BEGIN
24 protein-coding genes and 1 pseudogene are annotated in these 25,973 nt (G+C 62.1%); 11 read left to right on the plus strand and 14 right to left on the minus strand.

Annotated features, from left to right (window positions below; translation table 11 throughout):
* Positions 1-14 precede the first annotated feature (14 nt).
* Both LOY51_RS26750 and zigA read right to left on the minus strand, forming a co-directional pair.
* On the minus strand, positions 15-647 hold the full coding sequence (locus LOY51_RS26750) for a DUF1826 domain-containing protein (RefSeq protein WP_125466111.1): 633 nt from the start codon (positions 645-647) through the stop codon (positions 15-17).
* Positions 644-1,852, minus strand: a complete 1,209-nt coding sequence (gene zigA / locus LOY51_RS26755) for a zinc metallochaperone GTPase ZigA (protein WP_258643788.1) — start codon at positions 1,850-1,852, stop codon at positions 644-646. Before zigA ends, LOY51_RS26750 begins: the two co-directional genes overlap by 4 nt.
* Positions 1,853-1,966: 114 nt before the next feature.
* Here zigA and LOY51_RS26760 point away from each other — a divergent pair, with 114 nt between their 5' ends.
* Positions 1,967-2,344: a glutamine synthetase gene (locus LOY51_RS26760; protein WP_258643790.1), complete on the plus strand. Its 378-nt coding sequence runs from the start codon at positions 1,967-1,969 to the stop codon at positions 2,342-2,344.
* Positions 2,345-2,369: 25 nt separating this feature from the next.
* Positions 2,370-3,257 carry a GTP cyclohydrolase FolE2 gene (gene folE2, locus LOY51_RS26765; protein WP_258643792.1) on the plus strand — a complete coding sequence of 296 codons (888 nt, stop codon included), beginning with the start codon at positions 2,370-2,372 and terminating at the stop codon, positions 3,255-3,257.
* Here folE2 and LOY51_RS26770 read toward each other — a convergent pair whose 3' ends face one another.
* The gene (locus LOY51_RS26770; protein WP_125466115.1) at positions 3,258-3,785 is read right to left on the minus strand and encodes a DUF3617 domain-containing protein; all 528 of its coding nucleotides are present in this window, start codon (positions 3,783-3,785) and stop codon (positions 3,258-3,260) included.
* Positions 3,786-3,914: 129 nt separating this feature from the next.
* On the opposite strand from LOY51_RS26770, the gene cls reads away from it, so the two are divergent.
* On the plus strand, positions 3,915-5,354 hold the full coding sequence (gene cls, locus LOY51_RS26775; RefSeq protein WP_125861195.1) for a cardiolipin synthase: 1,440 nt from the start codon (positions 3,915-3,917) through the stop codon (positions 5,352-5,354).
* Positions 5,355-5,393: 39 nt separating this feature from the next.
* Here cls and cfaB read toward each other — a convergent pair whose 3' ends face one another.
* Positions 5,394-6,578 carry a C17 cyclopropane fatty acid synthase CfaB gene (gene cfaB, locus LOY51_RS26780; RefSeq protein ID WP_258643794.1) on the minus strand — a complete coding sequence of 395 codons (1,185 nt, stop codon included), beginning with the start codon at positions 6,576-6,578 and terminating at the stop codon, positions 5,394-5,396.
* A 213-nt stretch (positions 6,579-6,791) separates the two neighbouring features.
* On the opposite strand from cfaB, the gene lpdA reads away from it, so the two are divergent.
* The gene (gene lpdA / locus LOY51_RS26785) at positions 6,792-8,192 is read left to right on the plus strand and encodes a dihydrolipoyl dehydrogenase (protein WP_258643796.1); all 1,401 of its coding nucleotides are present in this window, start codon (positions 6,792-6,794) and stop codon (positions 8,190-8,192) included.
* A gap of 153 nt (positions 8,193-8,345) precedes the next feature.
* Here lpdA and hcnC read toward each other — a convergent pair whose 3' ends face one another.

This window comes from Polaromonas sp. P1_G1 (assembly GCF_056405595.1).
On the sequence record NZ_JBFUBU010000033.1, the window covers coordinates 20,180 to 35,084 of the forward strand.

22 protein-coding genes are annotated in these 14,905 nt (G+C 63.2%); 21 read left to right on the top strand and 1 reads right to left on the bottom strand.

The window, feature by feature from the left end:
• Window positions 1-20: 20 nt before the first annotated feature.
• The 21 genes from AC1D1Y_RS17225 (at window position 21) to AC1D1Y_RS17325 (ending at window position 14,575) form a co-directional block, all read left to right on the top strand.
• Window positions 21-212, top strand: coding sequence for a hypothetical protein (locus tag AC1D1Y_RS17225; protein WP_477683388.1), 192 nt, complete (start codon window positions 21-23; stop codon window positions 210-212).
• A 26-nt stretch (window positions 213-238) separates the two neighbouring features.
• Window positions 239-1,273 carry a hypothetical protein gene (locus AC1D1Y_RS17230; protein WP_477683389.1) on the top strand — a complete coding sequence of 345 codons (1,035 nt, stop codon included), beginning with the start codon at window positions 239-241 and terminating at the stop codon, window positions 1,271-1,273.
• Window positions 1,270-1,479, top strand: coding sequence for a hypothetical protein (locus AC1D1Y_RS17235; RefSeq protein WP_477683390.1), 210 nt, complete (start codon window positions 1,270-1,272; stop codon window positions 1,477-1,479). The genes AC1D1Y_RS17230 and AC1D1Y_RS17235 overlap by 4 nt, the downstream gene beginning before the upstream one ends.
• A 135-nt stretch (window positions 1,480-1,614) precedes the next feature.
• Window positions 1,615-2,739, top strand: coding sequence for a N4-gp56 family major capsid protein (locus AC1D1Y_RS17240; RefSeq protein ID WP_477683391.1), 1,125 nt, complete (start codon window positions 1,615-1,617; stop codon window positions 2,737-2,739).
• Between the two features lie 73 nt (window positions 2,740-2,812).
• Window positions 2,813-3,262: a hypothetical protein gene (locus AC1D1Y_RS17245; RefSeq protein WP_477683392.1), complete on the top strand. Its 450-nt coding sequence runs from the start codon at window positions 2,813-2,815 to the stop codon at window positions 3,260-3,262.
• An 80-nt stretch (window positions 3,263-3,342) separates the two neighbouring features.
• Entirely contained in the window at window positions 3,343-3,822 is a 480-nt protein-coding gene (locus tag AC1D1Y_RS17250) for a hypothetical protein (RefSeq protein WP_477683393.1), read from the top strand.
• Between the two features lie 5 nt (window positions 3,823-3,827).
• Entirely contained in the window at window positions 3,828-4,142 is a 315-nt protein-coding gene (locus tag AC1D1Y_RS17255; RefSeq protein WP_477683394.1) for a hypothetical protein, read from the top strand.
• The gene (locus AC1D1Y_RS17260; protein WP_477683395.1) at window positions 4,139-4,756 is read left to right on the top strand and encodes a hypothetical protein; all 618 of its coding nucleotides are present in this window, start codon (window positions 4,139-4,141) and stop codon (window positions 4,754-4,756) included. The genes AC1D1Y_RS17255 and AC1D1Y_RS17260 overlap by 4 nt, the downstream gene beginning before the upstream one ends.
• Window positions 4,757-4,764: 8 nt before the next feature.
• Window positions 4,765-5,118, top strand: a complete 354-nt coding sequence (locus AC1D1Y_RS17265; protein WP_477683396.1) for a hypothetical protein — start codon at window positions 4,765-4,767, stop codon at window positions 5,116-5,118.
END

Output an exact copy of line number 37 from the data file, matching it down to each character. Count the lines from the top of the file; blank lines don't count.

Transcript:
• Between the two features lie 73 nt (window positions 2,740-2,812).